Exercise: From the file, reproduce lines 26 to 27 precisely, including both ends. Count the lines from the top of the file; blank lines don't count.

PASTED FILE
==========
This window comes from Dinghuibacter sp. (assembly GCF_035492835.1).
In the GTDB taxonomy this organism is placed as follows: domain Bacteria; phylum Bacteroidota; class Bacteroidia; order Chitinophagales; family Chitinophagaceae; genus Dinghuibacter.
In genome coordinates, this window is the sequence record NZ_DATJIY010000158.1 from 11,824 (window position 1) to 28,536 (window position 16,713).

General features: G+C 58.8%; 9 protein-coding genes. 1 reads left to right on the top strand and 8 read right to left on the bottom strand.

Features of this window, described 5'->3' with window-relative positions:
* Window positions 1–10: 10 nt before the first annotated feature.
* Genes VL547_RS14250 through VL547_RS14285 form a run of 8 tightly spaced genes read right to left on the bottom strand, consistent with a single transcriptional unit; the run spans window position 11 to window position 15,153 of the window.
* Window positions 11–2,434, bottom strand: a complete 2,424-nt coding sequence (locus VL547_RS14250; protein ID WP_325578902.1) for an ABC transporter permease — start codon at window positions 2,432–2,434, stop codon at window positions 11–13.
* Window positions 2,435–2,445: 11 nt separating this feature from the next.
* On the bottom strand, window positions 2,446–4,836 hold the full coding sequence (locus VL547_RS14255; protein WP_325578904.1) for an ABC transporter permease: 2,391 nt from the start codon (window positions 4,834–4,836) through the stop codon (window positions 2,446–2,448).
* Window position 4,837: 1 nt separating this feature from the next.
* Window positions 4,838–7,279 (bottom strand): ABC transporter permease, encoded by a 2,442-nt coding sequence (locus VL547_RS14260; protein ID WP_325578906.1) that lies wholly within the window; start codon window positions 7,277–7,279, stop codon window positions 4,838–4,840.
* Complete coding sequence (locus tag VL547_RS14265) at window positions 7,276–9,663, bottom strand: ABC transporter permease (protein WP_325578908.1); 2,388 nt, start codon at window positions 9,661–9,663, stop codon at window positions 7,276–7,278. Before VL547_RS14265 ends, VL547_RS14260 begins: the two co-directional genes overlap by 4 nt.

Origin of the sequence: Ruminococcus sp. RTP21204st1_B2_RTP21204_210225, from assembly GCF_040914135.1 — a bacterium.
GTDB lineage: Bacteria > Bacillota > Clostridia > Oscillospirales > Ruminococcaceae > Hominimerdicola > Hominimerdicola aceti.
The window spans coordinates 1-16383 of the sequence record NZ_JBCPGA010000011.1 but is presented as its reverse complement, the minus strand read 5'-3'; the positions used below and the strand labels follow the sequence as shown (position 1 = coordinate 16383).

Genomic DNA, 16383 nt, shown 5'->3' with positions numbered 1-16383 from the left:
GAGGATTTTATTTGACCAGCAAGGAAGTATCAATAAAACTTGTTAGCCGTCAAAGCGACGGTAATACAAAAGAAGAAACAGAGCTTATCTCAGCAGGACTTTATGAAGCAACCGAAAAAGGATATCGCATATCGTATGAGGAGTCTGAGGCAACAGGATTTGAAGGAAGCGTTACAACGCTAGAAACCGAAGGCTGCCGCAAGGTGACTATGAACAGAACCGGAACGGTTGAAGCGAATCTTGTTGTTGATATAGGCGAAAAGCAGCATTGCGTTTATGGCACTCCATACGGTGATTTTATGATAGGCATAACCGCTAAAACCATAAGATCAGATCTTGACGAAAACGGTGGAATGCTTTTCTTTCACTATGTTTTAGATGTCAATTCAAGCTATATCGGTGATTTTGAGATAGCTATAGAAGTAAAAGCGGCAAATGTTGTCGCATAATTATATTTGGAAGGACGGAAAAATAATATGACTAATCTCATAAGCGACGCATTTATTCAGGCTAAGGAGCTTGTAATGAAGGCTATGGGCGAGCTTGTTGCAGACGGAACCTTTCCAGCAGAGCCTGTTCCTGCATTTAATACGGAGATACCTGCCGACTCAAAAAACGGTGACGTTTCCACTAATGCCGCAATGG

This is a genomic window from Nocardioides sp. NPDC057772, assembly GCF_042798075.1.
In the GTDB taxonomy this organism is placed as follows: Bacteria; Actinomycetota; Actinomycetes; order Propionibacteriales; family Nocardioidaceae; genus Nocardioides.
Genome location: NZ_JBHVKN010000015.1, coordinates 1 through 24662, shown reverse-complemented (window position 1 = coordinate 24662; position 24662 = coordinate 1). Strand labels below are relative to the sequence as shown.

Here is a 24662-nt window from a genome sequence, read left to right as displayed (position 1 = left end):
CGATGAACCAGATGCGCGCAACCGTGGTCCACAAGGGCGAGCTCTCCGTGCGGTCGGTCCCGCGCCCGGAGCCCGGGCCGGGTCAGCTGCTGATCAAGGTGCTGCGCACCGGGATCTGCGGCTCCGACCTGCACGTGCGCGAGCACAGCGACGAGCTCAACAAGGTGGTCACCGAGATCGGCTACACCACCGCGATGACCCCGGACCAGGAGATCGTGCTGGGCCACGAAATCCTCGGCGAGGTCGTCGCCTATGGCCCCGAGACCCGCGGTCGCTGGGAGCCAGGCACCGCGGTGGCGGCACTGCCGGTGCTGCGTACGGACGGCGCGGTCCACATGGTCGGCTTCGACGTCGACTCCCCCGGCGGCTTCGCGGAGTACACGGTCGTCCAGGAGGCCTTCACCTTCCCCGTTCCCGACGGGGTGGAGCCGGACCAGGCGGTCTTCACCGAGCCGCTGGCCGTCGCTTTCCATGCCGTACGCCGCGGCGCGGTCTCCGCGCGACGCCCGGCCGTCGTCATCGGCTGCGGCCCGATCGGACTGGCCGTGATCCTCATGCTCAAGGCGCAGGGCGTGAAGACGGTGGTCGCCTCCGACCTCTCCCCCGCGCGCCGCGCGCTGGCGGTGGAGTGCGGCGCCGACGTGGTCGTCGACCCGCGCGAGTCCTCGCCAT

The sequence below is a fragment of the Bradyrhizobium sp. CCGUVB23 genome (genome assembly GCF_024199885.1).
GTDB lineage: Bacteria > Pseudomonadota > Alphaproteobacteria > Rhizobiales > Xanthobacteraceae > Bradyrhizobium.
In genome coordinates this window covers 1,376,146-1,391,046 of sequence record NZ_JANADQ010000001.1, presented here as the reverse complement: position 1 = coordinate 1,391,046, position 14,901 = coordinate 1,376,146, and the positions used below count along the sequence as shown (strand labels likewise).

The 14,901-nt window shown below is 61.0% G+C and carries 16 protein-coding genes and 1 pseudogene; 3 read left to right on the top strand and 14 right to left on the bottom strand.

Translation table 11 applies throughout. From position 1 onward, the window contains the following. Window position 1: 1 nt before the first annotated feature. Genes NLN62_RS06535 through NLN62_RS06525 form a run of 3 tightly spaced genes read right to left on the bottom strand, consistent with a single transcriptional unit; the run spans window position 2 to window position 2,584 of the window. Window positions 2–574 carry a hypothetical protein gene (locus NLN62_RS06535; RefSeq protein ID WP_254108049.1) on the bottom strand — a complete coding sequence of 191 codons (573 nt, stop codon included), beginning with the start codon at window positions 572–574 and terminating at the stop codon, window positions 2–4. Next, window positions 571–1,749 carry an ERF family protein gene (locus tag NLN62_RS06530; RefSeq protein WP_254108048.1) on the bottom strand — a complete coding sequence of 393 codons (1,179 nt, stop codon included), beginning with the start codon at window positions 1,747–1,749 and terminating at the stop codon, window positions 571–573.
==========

In genome coordinates this window covers 1,376,146-1,391,046 of sequence record NZ_JANADQ010000001.1, presented here as the reverse complement: position 1 = coordinate 1,391,046, position 14,901 = coordinate 1,376,146, and the positions used below count along the sequence as shown (strand labels likewise).

The 14,901-nt window shown below is 61.0% G+C and carries 16 protein-coding genes and 1 pseudogene; 3 read left to right on the top strand and 14 right to left on the bottom strand.